Driving to lunch last week, the in-car entertainment was provided by Gorky’s Zygotic Mynci, the fabulously named Welsh band (b: 1991, d: 2006) recently featured by Mr 1537. It was the first album; a collection of EP material that – whilst not having the polish of later releases – shows their quirky creativity and fine ear for melody in a more lo-fi setting.
Strolling towards the meeting place I found myself humming the theme of Ivor the Engine. More ‘bom bom bom’-ing really, somewhere between an oboe and a bassoon, both in need of fresh reeds.
If you do not know Ivor and enjoy a peek through the time-telescope at simpler days, check it out on YouTube. To give you a flavour, the steam engine sound is a man going “Shhh-te-koof, Shhh-te-koof”. There are farms, mines and a dragon who sings in a pure alto voice. It’s easy to enjoy Ivor’s quiet charm and drowsy gentleness.
Great Uncle Les, who died in mid-2001 at the age of 96, worked in the Welsh mines before migrating to Australia. He sang, as did his brothers. At gatherings in my grandparents home they would stand around the pianola and sing “Larboard Watch” in harmony.
The last time I saw Les was after a serious health problem some three years earlier. He recovered but could not sing. When he told me I saw moisture in his eyes that was not just age and frailty. It was the only time I saw emotion in any male in my family. Then he grinned a faint, lop-sided grin. “I could have done without the stroke, Bruce”. He was a man of few words and parchment-dry humour.
His father, my great grandfather Allan, once ran for office in a local constituency in Wales. I thought I had a handbill from his campaign but alas, was unable to locate it. Family history does not record the outcome so I expect that he was not successful, but I like that he acted on his values.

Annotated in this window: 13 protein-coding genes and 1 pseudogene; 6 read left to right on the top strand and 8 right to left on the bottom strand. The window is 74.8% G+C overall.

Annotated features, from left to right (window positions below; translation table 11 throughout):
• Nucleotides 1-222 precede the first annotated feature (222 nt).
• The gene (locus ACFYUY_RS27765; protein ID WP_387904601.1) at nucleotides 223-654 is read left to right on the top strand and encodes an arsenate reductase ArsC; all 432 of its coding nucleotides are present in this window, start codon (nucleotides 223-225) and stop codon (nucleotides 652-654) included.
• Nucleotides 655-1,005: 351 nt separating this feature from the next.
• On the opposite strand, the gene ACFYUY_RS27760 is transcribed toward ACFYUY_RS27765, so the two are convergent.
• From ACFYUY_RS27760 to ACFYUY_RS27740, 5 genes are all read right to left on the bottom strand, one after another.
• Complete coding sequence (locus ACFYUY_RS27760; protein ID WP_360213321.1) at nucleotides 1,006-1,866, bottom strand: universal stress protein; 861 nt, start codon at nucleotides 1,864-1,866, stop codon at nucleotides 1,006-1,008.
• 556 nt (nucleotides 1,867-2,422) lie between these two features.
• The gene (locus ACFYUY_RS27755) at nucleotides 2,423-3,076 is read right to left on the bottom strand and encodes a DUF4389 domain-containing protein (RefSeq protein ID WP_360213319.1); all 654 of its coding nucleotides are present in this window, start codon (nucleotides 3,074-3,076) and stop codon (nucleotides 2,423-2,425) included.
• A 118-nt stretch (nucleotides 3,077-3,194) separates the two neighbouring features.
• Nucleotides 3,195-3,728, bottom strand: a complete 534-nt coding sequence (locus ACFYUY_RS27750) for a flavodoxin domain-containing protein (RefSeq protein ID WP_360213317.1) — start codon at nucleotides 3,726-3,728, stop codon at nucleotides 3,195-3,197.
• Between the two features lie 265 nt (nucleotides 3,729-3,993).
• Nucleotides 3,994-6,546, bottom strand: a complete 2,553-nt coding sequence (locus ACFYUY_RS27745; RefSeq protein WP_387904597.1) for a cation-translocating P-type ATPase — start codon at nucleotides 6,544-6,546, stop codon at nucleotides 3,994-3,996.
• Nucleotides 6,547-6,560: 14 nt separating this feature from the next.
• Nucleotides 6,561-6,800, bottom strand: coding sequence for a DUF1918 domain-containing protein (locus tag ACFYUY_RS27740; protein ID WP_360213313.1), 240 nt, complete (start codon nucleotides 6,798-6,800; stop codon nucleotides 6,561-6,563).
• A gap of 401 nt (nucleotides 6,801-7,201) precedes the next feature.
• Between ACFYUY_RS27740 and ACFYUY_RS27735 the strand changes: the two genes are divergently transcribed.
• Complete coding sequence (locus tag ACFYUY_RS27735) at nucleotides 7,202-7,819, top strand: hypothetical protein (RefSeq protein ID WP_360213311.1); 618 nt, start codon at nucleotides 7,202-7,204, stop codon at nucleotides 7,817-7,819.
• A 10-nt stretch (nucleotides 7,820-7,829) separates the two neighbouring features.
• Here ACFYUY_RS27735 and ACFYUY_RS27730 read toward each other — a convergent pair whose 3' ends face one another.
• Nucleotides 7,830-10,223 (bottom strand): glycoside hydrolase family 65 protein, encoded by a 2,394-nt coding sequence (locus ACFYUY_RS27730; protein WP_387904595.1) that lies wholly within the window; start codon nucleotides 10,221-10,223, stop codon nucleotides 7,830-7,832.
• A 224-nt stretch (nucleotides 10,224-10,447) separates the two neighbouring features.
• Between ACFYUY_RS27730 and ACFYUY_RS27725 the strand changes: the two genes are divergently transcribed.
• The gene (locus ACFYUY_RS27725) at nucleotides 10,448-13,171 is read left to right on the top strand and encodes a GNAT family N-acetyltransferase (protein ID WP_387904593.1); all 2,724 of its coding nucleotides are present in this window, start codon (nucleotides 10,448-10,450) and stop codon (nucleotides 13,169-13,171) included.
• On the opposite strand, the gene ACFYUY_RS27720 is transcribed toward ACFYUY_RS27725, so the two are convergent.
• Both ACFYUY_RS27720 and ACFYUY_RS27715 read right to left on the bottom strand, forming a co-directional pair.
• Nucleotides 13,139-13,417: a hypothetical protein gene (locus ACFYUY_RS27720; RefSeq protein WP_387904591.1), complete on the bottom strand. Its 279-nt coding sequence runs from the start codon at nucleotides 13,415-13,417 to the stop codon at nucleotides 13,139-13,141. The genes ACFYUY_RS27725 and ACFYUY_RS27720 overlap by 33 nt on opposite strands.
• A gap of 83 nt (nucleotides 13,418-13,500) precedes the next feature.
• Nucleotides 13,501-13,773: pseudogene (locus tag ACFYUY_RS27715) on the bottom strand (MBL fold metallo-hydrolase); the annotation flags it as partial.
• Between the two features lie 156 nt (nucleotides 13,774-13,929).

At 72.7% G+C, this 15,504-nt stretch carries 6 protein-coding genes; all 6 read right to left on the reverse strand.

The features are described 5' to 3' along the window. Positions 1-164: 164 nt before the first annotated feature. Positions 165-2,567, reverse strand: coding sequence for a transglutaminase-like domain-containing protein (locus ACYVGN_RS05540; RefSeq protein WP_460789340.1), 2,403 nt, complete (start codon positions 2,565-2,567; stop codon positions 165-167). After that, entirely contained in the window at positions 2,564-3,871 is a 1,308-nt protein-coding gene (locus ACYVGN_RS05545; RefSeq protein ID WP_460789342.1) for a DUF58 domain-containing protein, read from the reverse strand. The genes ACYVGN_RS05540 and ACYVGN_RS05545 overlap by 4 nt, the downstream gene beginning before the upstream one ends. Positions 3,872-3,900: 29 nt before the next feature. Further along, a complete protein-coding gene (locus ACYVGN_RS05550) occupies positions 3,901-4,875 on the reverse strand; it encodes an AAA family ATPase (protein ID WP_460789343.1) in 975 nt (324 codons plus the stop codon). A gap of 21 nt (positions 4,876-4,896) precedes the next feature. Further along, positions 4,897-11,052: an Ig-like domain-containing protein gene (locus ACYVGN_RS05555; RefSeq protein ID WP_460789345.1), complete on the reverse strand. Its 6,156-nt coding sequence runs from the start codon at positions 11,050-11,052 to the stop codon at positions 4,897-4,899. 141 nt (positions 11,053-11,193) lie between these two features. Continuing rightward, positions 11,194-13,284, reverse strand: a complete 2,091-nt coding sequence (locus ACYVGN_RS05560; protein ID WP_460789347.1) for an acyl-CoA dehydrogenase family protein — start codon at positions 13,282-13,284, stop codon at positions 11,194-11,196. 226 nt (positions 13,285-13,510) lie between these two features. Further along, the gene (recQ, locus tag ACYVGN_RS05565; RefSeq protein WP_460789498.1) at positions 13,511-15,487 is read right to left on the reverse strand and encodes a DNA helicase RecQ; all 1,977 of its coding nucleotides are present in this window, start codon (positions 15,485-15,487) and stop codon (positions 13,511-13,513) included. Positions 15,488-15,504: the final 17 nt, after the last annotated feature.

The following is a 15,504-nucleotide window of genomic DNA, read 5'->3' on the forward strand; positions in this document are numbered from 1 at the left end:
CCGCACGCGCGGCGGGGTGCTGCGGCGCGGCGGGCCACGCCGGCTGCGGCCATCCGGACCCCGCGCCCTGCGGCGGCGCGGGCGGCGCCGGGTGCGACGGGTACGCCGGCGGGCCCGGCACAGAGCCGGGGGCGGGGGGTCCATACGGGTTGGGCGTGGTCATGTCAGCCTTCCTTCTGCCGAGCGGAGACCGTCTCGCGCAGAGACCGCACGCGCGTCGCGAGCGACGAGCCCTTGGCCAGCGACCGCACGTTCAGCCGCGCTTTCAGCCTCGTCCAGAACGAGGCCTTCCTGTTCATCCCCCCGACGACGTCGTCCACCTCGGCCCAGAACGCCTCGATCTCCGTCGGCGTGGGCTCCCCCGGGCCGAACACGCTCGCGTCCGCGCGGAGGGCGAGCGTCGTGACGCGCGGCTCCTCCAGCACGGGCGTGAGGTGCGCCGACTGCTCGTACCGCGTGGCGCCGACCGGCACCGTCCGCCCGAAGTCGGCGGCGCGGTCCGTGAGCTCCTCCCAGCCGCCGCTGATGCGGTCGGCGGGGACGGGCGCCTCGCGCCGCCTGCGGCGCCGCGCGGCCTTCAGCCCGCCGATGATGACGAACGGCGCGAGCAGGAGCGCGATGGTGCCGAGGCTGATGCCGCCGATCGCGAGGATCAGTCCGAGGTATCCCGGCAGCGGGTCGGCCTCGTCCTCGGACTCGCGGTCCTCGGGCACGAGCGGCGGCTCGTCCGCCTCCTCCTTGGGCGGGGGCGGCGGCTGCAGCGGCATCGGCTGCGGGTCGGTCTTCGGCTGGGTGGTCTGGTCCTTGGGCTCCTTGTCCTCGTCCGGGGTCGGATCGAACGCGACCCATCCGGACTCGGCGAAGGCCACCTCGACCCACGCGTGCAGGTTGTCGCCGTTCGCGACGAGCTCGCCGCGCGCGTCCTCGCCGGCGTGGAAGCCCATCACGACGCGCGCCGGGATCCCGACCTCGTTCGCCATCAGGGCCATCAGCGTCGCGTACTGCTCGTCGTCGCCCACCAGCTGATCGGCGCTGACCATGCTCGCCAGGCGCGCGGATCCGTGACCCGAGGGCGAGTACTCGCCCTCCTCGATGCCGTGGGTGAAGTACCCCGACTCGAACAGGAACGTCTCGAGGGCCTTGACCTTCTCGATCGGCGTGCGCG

In Spring 2001 (that’s Autumn to you, Northern Hemisphere friends) I was reading a sea-mail copy of Mojo. (In this context, sea-mail means three months after UK publication, by the way.)
My interest was piqued by a glowing review of the new album by Super Furry Animals, released in July that year. New or old made no difference as I’d never heard of them, but it was Album of the Month and in addition was awarded the Mojo ‘Gold’ seal of approval. Has to be good, I thought.
Andrew Male’s splendid review of Rings Around The World opens with an old psychotherapy yarn that bears repeating.
“A convicted serial killer goes to see his prison shrink. ‘Why??’ asks the shrink. ‘Because my father never loved me,’ says the serial killer, ‘he used to beat me every night.’ Troubled by his meeting, the shrink goes for a walk. In the street he meets a benevolent travelling magician making balloon animals for small children. ‘Why?’ asks the shrink. ‘Because my father never loved me,’ says the magician, ‘he used to beat me every night.’”
The themes weaving in and out of the album deal with love, loss, politics and the essential entropy of life. What will we make of this hand we’re dealt? There is always a choice.